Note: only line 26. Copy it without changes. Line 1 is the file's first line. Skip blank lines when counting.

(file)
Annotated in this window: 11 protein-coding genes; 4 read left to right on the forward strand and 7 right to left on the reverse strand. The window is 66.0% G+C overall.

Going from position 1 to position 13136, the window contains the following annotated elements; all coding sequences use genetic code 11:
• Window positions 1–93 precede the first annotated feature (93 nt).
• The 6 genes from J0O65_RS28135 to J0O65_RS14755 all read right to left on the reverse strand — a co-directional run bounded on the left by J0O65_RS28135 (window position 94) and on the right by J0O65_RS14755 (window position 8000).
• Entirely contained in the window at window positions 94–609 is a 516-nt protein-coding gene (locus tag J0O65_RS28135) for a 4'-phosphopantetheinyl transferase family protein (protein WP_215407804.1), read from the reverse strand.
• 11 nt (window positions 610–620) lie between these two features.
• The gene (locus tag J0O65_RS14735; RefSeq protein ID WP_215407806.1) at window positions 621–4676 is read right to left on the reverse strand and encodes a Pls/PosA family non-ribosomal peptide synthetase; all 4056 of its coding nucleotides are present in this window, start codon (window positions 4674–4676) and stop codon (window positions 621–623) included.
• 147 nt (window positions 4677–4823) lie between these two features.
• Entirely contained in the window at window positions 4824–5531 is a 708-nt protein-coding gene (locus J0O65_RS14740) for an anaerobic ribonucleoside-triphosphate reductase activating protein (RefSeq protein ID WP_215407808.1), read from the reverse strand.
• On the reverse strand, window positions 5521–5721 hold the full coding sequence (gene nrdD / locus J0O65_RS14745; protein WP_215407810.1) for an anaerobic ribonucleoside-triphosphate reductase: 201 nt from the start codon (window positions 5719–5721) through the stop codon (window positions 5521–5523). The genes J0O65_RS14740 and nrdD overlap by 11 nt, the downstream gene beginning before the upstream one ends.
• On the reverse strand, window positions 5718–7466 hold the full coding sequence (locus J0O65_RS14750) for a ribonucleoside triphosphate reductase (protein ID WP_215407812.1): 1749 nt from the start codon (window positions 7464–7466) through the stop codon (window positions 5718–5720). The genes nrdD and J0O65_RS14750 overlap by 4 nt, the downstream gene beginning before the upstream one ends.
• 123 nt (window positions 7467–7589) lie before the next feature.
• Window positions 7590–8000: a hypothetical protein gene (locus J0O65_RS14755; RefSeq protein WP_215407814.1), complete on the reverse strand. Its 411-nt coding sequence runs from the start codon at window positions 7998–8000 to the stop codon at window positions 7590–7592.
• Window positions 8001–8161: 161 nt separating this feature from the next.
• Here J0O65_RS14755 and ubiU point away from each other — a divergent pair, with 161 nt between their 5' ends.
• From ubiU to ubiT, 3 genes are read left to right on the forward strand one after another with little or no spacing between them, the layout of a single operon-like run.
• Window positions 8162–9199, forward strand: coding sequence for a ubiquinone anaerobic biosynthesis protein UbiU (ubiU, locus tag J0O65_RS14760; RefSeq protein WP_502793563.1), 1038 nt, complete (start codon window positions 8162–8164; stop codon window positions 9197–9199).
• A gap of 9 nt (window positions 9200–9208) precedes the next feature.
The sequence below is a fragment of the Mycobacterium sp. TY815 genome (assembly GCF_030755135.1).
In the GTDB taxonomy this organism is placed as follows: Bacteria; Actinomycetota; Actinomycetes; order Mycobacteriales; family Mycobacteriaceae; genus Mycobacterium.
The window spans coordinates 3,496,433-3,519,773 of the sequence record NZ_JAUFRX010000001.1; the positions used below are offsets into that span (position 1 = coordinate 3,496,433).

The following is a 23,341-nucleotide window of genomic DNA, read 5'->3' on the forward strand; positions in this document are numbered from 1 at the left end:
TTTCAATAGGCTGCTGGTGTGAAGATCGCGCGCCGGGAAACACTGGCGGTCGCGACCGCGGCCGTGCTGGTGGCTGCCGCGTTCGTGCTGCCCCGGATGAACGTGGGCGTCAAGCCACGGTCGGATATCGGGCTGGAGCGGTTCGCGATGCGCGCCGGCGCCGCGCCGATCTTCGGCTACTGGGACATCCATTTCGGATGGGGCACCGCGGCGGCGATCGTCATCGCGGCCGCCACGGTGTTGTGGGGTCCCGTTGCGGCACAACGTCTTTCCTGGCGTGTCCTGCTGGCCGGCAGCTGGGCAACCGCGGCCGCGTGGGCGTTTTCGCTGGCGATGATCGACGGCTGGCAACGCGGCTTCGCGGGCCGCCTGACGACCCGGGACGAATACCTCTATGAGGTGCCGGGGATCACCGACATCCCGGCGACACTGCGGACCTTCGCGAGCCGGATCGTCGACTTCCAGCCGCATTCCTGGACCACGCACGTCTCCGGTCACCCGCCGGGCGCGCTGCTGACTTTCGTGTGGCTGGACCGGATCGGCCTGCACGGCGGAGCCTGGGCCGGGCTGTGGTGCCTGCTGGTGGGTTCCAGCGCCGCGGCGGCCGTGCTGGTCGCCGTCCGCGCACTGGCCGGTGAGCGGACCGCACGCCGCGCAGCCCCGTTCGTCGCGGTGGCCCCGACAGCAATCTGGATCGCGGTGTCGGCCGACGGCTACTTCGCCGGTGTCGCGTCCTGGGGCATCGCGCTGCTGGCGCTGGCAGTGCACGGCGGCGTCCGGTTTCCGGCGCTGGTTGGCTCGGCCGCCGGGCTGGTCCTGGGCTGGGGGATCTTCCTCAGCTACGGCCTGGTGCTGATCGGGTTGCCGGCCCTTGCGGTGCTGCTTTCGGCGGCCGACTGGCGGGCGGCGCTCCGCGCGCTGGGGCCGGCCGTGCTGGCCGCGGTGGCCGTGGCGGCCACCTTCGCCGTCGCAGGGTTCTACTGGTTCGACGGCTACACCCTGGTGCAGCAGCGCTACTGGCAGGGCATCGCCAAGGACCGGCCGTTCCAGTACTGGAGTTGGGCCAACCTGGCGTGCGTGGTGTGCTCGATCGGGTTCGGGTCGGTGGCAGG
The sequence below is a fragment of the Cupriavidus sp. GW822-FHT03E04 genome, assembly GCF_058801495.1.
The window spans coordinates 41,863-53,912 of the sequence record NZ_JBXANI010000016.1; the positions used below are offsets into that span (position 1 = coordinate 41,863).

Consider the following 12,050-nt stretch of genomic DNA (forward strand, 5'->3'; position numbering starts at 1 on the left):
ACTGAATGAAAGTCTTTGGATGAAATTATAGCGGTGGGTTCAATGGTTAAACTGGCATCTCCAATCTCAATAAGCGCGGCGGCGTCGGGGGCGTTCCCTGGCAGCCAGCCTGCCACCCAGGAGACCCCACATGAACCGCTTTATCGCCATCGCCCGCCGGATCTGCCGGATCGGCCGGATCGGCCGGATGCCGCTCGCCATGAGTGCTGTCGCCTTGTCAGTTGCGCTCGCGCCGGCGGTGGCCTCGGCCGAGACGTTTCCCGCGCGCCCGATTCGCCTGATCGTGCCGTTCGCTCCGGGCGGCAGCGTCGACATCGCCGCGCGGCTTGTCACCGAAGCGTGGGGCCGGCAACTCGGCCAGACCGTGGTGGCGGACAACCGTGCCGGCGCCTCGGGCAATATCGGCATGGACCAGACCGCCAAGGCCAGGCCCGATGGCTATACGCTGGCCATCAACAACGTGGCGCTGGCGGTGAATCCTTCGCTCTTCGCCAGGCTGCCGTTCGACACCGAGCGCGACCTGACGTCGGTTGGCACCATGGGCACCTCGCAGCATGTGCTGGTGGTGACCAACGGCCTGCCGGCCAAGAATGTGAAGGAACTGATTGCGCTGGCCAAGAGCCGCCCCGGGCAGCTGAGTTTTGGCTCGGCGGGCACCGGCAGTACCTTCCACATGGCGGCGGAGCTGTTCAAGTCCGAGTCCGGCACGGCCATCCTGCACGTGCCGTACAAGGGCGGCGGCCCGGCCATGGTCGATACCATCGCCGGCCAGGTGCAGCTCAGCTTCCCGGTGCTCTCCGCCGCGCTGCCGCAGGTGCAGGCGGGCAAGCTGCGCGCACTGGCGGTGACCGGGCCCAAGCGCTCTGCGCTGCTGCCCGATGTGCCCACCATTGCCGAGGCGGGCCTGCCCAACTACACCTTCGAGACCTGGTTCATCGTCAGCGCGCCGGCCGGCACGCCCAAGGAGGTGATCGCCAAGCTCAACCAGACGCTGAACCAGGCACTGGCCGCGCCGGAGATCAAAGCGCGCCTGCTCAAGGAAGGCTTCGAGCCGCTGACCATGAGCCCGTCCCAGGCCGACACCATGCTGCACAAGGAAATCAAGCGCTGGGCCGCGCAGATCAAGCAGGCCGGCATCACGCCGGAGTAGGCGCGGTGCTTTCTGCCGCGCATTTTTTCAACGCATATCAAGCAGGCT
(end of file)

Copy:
Consider the following 12,050-nt stretch of genomic DNA (forward strand, 5'->3'; position numbering starts at 1 on the left):